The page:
After World War I, many U.S. soldiers moved to the Mojave desert to find physical and emotional healing.
In 1934, a group of veterans erected a single white cross, to honor their fallen comrades.
The site for the memorial was chosen because at a certain time of day, the sun casts a shadow on the rock which resembles a World War I doughboy.
A plaque was placed at the base of the cross explaining that the cross is a war memorial.
For more than 75 years, the memorial has stood as a reminder that there were those who fought and died for our freedoms.
In the intervening years, the property has been taken over by the government as part of the Mojave National Park.
For the past 30 years, the memorial has been torned down repeated by anti-military and anti-religion protestors. Each time, veterans have replaced it.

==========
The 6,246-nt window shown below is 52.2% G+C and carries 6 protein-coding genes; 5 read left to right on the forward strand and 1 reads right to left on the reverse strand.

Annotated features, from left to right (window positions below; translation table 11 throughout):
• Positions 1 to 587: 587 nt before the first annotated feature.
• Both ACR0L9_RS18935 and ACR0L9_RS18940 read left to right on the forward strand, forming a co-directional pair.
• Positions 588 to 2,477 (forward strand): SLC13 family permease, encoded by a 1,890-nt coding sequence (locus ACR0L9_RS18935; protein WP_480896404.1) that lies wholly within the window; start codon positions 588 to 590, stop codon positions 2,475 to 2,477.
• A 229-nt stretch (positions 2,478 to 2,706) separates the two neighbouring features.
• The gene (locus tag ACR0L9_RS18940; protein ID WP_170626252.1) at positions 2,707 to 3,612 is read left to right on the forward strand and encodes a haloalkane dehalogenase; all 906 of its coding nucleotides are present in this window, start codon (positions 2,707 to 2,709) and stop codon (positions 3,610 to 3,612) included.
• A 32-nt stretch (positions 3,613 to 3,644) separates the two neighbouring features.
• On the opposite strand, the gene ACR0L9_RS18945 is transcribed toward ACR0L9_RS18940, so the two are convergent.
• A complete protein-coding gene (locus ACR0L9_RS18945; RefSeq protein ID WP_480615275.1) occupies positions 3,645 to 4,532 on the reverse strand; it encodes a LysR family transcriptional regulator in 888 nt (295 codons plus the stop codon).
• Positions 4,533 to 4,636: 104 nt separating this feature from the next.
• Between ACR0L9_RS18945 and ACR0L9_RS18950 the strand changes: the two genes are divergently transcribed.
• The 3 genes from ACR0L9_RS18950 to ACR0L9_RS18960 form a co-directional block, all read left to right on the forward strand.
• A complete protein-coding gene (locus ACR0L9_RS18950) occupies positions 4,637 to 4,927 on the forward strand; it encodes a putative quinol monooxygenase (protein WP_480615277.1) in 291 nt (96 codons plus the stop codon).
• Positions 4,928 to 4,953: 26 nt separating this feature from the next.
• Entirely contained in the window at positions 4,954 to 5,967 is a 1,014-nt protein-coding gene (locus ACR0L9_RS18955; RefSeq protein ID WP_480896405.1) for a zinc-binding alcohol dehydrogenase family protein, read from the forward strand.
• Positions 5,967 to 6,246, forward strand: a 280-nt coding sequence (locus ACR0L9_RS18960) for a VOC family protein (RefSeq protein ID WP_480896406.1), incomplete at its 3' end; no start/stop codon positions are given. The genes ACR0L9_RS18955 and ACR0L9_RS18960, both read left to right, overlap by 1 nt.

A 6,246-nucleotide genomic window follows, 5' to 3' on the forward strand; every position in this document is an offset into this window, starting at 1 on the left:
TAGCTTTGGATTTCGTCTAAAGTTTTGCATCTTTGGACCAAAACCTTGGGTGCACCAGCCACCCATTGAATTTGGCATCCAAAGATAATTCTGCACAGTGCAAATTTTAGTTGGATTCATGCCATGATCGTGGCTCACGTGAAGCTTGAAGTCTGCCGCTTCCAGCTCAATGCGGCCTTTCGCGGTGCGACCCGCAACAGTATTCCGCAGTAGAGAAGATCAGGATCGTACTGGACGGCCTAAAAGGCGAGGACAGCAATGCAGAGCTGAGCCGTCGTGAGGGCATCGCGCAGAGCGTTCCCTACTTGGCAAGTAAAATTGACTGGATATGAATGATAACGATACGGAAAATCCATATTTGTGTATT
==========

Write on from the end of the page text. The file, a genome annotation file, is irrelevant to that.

In 2001, a man who lives in Oregon and has never visited the cross said he was offended by the cross and sued to have the cross removed because it violated “the seperation of church and state”. He is represented by the ACLU.
(Sadly the plantiff, Mr. Buono, in court documents, describes himself as a Catholic.)
A California federal judge and the 9th Circuit Court of Appeal have found in the ACLU’s favor. The case, Salazar v. Buono, will be heard this year in the US Supreme Court.
This is what the memorial used to look like.
This is what the memorial look like today.
A federal court judge ordered the cross covered in a plywood box pending the outcome of the case.